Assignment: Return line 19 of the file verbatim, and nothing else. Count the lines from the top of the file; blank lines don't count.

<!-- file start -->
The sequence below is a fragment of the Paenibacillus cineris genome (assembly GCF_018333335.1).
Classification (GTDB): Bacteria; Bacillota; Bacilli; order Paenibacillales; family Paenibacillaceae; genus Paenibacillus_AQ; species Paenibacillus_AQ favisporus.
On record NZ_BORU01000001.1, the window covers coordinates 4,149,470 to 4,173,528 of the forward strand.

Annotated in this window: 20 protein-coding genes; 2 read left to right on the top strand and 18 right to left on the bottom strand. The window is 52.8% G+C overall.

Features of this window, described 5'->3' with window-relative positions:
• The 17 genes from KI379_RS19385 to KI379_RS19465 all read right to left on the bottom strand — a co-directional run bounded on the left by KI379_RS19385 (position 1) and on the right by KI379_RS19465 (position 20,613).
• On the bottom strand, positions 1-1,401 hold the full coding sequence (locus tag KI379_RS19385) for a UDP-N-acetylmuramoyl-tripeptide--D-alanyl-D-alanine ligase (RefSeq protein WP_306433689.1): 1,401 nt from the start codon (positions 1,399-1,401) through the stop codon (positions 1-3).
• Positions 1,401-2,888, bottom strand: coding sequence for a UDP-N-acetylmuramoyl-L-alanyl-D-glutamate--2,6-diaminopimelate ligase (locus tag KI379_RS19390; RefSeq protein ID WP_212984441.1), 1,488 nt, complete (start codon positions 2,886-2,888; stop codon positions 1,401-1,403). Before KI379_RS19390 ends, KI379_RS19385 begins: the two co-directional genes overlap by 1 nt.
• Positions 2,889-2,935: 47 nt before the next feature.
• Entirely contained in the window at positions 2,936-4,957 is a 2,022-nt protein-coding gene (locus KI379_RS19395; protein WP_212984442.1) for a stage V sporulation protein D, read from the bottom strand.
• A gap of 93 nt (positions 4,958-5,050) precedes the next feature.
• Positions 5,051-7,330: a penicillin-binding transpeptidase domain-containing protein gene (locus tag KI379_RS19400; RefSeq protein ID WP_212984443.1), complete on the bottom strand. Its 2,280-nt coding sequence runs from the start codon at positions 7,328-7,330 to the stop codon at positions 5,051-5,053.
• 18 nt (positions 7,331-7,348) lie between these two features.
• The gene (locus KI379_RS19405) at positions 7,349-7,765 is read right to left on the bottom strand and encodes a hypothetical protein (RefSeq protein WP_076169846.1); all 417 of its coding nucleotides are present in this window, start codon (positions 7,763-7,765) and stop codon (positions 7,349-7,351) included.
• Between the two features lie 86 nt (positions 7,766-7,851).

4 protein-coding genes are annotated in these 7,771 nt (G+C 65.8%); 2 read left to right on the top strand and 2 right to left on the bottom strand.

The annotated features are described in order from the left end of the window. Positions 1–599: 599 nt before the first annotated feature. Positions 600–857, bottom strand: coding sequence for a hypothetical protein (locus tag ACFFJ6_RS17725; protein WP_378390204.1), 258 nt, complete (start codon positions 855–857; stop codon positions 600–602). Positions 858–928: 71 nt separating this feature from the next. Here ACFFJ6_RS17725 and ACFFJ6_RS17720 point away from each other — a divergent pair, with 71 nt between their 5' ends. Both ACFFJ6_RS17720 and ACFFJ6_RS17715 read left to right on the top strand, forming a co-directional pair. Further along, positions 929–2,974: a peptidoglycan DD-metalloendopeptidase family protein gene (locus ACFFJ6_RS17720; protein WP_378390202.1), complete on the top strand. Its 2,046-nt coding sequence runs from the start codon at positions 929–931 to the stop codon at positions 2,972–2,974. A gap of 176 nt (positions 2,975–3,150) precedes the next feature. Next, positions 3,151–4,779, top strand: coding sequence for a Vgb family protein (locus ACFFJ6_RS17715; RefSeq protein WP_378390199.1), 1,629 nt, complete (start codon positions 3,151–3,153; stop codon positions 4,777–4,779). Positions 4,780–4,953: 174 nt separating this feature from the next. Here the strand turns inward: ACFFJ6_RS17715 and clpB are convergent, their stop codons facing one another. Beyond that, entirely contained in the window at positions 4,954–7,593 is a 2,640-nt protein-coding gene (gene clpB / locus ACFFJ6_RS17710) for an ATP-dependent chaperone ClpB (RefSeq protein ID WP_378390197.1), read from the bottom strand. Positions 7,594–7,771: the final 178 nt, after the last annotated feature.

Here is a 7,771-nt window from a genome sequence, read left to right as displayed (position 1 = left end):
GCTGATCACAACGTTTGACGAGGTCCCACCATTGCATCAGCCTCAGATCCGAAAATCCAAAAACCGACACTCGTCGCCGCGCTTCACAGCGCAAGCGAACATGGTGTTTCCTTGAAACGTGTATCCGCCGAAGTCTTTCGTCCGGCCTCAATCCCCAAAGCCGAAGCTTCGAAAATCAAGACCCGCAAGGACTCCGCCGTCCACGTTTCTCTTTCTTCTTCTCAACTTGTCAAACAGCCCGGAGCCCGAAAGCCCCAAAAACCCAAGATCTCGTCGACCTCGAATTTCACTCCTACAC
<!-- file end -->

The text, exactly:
GCTGATCACAACGTTTGACGAGGTCCCACCATTGCATCAGCCTCAGATCCGAAAATCCAAAAACCGACACTCGTCGCCGCGCTTCACAGCGCAAGCGAACATGGTGTTTCCTTGAAACGTGTATCCGCCGAAGTCTTTCGTCCGGCCTCAATCCCCAAAGCCGAAGCTTCGAAAATCAAGACCCGCAAGGACTCCGCCGTCCACGTTTCTCTTTCTTCTTCTCAACTTGTCAAACAGCCCGGAGCCCGAAAGCCCCAAAAACCCAAGATCTCGTCGACCTCGAATTTCACTCCTACAC